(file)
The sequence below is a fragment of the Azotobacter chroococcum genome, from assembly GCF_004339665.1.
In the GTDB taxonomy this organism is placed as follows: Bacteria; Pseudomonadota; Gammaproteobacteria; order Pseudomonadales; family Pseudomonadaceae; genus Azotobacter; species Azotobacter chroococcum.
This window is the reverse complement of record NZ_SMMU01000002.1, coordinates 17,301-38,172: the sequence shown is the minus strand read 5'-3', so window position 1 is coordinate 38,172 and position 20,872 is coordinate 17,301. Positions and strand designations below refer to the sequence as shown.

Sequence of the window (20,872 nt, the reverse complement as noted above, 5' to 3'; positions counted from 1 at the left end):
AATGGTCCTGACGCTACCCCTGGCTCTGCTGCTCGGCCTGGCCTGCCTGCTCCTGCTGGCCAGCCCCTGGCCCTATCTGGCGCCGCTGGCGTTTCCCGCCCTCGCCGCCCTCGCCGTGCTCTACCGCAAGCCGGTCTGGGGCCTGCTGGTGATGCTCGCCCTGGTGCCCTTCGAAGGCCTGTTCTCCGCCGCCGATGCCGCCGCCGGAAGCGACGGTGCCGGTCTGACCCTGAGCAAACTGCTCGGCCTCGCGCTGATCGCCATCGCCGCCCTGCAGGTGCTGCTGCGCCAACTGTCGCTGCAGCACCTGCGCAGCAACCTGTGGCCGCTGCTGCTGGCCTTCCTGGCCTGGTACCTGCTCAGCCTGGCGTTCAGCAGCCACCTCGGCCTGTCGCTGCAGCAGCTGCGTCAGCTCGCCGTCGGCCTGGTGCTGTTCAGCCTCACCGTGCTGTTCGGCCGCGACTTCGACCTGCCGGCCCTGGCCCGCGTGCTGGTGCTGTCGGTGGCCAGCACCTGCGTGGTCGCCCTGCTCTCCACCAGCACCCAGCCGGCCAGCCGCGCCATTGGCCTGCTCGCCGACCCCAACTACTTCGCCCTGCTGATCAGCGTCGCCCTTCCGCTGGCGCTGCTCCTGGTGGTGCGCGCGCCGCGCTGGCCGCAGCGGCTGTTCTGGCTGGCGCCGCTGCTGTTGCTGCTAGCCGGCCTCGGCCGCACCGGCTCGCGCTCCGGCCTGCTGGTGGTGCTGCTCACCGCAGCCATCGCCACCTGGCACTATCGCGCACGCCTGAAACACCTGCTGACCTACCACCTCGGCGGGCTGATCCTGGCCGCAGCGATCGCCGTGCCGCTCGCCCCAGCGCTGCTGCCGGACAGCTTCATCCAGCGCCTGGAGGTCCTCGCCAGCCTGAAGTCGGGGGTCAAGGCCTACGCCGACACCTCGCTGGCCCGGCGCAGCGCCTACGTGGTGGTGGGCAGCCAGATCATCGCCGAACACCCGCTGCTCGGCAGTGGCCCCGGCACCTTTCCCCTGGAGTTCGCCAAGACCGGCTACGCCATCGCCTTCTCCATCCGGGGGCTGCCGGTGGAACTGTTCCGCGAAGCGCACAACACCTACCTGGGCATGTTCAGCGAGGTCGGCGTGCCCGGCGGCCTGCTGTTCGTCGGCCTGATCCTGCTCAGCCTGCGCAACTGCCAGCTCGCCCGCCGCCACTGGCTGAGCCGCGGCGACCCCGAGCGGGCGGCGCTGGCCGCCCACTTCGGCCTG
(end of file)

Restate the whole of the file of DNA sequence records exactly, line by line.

The sequence below is a fragment of the Azotobacter chroococcum genome, from assembly GCF_004339665.1.
In the GTDB taxonomy this organism is placed as follows: Bacteria; Pseudomonadota; Gammaproteobacteria; order Pseudomonadales; family Pseudomonadaceae; genus Azotobacter; species Azotobacter chroococcum.
This window is the reverse complement of record NZ_SMMU01000002.1, coordinates 17,301-38,172: the sequence shown is the minus strand read 5'-3', so window position 1 is coordinate 38,172 and position 20,872 is coordinate 17,301. Positions and strand designations below refer to the sequence as shown.

Sequence of the window (20,872 nt, the reverse complement as noted above, 5' to 3'; positions counted from 1 at the left end):
AATGGTCCTGACGCTACCCCTGGCTCTGCTGCTCGGCCTGGCCTGCCTGCTCCTGCTGGCCAGCCCCTGGCCCTATCTGGCGCCGCTGGCGTTTCCCGCCCTCGCCGCCCTCGCCGTGCTCTACCGCAAGCCGGTCTGGGGCCTGCTGGTGATGCTCGCCCTGGTGCCCTTCGAAGGCCTGTTCTCCGCCGCCGATGCCGCCGCCGGAAGCGACGGTGCCGGTCTGACCCTGAGCAAACTGCTCGGCCTCGCGCTGATCGCCATCGCCGCCCTGCAGGTGCTGCTGCGCCAACTGTCGCTGCAGCACCTGCGCAGCAACCTGTGGCCGCTGCTGCTGGCCTTCCTGGCCTGGTACCTGCTCAGCCTGGCGTTCAGCAGCCACCTCGGCCTGTCGCTGCAGCAGCTGCGTCAGCTCGCCGTCGGCCTGGTGCTGTTCAGCCTCACCGTGCTGTTCGGCCGCGACTTCGACCTGCCGGCCCTGGCCCGCGTGCTGGTGCTGTCGGTGGCCAGCACCTGCGTGGTCGCCCTGCTCTCCACCAGCACCCAGCCGGCCAGCCGCGCCATTGGCCTGCTCGCCGACCCCAACTACTTCGCCCTGCTGATCAGCGTCGCCCTTCCGCTGGCGCTGCTCCTGGTGGTGCGCGCGCCGCGCTGGCCGCAGCGGCTGTTCTGGCTGGCGCCGCTGCTGTTGCTGCTAGCCGGCCTCGGCCGCACCGGCTCGCGCTCCGGCCTGCTGGTGGTGCTGCTCACCGCAGCCATCGCCACCTGGCACTATCGCGCACGCCTGAAACACCTGCTGACCTACCACCTCGGCGGGCTGATCCTGGCCGCAGCGATCGCCGTGCCGCTCGCCCCAGCGCTGCTGCCGGACAGCTTCATCCAGCGCCTGGAGGTCCTCGCCAGCCTGAAGTCGGGGGTCAAGGCCTACGCCGACACCTCGCTGGCCCGGCGCAGCGCCTACGTGGTGGTGGGCAGCCAGATCATCGCCGAACACCCGCTGCTCGGCAGTGGCCCCGGCACCTTTCCCCTGGAGTTCGCCAAGACCGGCTACGCCATCGCCTTCTCCATCCGGGGGCTGCCGGTGGAACTGTTCCGCGAAGCGCACAACACCTACCTGGGCATGTTCAGCGAGGTCGGCGTGCCCGGCGGCCTGCTGTTCGTCGGCCTGATCCTGCTCAGCCTGCGCAACTGCCAGCTCGCCCGCCGCCACTGGCTGAGCCGCGGCGACCCCGAGCGGGCGGCGCTGGCCGCCCACTTCGGCCTG